Usually around this time of year the City of London tends to get quiet. The queues at the sandwich bars are shorter than normal, you might get a seat on the tube home at 6pm and you may decide to take things down a notch at work if your boss is away. Basically this is the second best time of year to wake up late and leave early, behind only Christmas.
While the workforce is getting lethargic in the late summer sun, what about the financial markets? Traditionally the summer lull has caused range-trading markets that are characterised by low levels of volatility. Positioning tends to be light, there’s not much movement across asset classes and generally things are quiet.
However, then came the start of the financial crisis in August 2007. On 9 August 2007 French bank BNP Paribas stopped investors in a couple of their hedge funds from withdrawing their money. This spooked the markets and ruined the summer holidays of fund managers, traders and analysts alike.
That event goes down in history as the time when the market, and the world’s media, woke up to the subprime debt crisis that started in the US then morphed into the global financial crisis and ultimately into the euro zone sovereign debt crisis.
Since then there has been a further series of events that have scuppered summer plans:
- The dramatic decline of Lehman Brothers throughout the summer of 2008.
- QE from the Federal Reserve since 2009.
- Greece’s demise in 2010.
These event risks brought huge volatility to financial markets and with that volatility came profit opportunities. Since then financial market professionals have tuned out in the summer months at their peril.
But it’s not only the financial crisis and ensuing catastrophes that have eroded the holiday culture in financial centres and ended the concept of summertime markets. The onset of the financial crisis coincided with the explosion in social media and 24-hour news, which means that people who trade financial markets based on news events, such as many FX traders, can trade 24/7 and often don’t let their smart phone or laptop out of their site.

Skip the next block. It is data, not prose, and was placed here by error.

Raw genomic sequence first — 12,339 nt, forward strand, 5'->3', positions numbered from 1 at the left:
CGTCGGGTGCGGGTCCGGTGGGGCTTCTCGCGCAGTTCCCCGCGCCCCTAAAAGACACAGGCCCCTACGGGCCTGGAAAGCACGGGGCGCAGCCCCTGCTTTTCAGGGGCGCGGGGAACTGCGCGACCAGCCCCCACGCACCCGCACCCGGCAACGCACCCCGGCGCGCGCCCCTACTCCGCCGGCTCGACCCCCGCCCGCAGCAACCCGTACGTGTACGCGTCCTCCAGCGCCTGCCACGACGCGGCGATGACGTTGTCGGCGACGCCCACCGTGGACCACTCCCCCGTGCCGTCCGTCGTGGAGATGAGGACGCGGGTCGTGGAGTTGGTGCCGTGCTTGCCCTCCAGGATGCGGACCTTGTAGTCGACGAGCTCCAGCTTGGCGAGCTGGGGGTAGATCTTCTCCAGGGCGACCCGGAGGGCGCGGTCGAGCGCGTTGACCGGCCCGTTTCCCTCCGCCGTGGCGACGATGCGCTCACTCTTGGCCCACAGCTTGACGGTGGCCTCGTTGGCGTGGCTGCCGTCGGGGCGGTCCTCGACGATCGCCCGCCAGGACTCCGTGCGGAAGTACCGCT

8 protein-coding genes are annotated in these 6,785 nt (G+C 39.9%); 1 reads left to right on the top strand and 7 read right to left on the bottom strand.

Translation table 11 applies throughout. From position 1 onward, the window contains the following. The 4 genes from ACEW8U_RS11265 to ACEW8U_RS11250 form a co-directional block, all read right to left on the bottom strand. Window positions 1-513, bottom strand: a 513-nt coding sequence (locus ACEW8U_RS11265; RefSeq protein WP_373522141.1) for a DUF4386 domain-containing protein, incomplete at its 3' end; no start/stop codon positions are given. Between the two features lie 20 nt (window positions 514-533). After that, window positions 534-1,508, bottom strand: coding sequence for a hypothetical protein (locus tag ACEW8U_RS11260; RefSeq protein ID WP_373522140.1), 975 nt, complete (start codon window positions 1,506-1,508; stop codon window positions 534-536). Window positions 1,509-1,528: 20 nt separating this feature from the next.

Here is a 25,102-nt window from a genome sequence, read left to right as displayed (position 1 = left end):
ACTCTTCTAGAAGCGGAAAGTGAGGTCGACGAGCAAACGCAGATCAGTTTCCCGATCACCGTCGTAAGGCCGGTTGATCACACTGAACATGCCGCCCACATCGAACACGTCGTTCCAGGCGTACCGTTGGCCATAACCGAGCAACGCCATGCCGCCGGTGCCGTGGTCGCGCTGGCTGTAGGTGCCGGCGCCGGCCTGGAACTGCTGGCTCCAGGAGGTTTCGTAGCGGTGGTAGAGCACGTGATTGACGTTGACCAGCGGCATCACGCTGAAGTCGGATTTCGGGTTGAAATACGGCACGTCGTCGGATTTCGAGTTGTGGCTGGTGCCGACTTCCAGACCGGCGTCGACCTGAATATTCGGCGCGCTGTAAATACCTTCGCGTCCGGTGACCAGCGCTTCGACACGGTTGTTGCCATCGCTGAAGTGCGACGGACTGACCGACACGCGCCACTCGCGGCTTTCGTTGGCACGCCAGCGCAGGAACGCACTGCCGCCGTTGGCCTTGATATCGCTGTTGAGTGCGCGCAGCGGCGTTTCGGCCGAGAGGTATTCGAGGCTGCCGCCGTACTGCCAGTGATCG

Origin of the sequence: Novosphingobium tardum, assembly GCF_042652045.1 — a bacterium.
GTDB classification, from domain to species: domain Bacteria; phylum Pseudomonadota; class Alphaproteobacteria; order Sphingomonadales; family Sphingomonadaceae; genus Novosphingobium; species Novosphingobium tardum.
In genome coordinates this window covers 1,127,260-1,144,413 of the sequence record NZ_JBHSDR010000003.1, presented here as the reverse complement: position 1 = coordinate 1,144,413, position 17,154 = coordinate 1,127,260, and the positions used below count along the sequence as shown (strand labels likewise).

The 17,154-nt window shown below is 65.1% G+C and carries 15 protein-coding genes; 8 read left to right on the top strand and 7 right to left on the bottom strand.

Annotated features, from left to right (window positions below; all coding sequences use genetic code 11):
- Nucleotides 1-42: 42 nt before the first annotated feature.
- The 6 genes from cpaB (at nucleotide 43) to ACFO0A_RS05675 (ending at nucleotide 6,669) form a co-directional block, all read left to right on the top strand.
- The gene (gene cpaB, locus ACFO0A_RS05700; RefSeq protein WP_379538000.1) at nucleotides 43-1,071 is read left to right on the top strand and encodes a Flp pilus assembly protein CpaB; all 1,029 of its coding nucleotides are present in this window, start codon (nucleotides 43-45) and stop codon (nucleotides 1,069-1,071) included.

The advances in technology – iPhones, slim line laptops, tablets and iPads – means that these devices are easy to pack in your suitcase and on holiday it’s easy to get the latest market-moving news, access to your trading platform and your data provider, allowing you to trade the markets as readily as you can order a pina colada. Added to this, over the five years since Lehman Brothers collapsed, internet access and broadband services have dramatically improved, which means that you can now log on from virtually anywhere in the world.
Back in September 2011, on a trip to California, I was able to write a post for FOREX.com clients from Yosemite’s Camp Curry! Then while recently booking a future African safari trip I was not surprised to learn that – yep, you guessed it – our safari camp in the middle of the Sabi Sands has perfect internet access.
So what will be the summertime event in 2013?
With the sovereign debt crisis seeming to have calmed down and the beleaguered Western economies finally looking like they are turning a corner, it appears that catastrophic events may be off the menu this summer. However, that doesn’t mean there isn’t plenty to trade on.
Mergers are popping up all over the place, companies are issuing debt at record levels, the US stock markets are at fresh record highs, the UK has a new central bank governor who may shake up monetary policy and introduce forward guidance, there is a feverish debate going on about who will be the next governor of the Federal Reserve and markets continue to steel themselves for a Fed announcement of a tapering of their asset purchases in September.
All of these offer the potential for profit opportunities. So, while people may still go on holiday, they won’t make the mistake of forgetting their laptop chargers or dropping their BlackBerry in the pool. Checking the markets a few times during the day in between turns on the sun lounger has become the new normal in thousands of holiday resorts around the world.